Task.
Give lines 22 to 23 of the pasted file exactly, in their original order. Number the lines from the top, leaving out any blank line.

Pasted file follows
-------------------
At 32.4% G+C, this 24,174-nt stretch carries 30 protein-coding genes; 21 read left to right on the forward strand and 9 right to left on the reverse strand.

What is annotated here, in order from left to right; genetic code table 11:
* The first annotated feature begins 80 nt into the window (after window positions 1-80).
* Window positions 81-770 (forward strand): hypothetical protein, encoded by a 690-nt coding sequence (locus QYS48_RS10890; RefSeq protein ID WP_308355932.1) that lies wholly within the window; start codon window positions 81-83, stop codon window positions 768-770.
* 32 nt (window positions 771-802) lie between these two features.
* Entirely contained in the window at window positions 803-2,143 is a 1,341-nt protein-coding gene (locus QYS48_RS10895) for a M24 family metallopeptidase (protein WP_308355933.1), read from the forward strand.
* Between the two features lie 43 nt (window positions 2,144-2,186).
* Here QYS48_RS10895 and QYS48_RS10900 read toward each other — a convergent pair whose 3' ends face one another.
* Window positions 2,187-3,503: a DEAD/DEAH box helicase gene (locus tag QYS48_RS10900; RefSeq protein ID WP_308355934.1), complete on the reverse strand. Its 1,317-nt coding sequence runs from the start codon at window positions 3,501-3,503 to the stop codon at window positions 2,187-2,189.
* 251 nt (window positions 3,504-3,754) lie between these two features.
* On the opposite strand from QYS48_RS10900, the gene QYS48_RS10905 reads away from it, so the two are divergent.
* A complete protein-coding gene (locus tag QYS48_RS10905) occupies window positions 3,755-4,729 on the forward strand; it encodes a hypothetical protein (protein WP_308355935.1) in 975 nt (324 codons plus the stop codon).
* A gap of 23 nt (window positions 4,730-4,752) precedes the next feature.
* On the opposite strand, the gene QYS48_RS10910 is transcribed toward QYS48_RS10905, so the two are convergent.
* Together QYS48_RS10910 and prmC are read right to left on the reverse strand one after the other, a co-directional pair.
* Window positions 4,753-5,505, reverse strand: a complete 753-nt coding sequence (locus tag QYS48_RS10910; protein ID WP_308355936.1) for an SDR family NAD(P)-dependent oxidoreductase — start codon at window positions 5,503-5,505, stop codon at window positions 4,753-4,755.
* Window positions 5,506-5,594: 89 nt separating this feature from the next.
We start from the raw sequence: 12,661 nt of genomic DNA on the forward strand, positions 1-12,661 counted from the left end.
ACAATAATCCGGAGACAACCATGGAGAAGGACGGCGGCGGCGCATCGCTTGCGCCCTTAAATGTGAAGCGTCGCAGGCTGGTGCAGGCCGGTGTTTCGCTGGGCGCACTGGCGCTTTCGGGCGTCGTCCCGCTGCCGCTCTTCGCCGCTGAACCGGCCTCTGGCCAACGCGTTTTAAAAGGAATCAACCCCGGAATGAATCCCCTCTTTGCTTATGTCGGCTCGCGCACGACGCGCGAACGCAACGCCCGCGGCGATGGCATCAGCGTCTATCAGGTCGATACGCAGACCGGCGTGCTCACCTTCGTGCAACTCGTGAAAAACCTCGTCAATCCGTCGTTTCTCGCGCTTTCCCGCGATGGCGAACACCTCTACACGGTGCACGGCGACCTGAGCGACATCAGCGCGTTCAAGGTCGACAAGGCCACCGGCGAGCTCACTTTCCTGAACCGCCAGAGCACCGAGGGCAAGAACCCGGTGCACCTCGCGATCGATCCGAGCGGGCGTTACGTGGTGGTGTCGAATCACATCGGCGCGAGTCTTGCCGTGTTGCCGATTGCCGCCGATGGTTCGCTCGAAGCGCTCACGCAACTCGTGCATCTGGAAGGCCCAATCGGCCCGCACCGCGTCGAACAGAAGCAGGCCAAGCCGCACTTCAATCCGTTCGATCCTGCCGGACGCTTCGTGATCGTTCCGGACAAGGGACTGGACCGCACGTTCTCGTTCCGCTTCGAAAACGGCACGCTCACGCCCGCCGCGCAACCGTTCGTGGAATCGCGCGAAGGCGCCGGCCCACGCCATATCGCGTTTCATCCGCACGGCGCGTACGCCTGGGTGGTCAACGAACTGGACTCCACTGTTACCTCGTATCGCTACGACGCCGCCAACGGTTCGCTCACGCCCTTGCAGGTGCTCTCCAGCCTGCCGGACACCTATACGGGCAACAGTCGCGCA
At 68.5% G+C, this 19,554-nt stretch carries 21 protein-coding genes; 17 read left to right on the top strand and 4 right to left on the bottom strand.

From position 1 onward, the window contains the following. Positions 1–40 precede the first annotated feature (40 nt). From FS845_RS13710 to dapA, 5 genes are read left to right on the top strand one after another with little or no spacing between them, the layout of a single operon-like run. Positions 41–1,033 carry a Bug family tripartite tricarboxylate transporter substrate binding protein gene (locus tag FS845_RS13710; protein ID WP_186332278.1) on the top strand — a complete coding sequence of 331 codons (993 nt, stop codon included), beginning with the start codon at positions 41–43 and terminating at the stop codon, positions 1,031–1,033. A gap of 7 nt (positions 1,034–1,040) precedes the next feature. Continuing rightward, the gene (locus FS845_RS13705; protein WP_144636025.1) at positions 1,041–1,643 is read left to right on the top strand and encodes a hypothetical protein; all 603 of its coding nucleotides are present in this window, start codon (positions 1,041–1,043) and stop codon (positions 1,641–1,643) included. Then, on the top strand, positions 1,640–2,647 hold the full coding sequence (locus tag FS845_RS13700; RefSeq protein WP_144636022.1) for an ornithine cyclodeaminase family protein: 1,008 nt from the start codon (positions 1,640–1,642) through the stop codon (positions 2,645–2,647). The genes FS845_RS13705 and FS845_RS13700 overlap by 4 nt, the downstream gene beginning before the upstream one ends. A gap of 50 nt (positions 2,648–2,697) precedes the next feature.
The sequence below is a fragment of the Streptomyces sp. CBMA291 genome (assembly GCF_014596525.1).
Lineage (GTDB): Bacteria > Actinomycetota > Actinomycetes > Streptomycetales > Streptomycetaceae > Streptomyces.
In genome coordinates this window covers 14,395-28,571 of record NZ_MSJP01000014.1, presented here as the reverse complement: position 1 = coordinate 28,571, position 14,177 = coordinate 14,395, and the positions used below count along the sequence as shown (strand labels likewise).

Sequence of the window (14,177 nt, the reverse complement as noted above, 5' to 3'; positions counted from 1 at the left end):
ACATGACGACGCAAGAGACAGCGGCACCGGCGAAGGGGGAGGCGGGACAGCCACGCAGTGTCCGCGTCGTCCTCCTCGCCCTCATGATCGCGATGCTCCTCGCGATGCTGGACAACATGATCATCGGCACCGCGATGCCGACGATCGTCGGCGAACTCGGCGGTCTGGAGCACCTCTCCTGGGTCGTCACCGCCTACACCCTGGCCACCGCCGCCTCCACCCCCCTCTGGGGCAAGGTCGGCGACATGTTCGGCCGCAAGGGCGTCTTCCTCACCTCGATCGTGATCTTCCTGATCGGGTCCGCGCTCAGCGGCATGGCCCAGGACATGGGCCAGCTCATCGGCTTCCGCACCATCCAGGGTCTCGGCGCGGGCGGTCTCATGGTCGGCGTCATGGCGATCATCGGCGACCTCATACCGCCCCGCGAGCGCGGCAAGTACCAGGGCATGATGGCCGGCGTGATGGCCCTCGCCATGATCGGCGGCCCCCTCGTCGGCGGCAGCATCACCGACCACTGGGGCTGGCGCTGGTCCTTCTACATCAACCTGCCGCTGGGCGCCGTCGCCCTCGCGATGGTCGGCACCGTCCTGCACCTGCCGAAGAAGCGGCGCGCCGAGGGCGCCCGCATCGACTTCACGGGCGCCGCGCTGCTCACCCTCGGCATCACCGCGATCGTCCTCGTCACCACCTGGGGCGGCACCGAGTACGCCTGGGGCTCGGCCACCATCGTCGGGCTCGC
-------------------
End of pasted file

The sequence below is a fragment of the Streptomyces sp. CBMA291 genome (assembly GCF_014596525.1).
Lineage (GTDB): Bacteria > Actinomycetota > Actinomycetes > Streptomycetales > Streptomycetaceae > Streptomyces.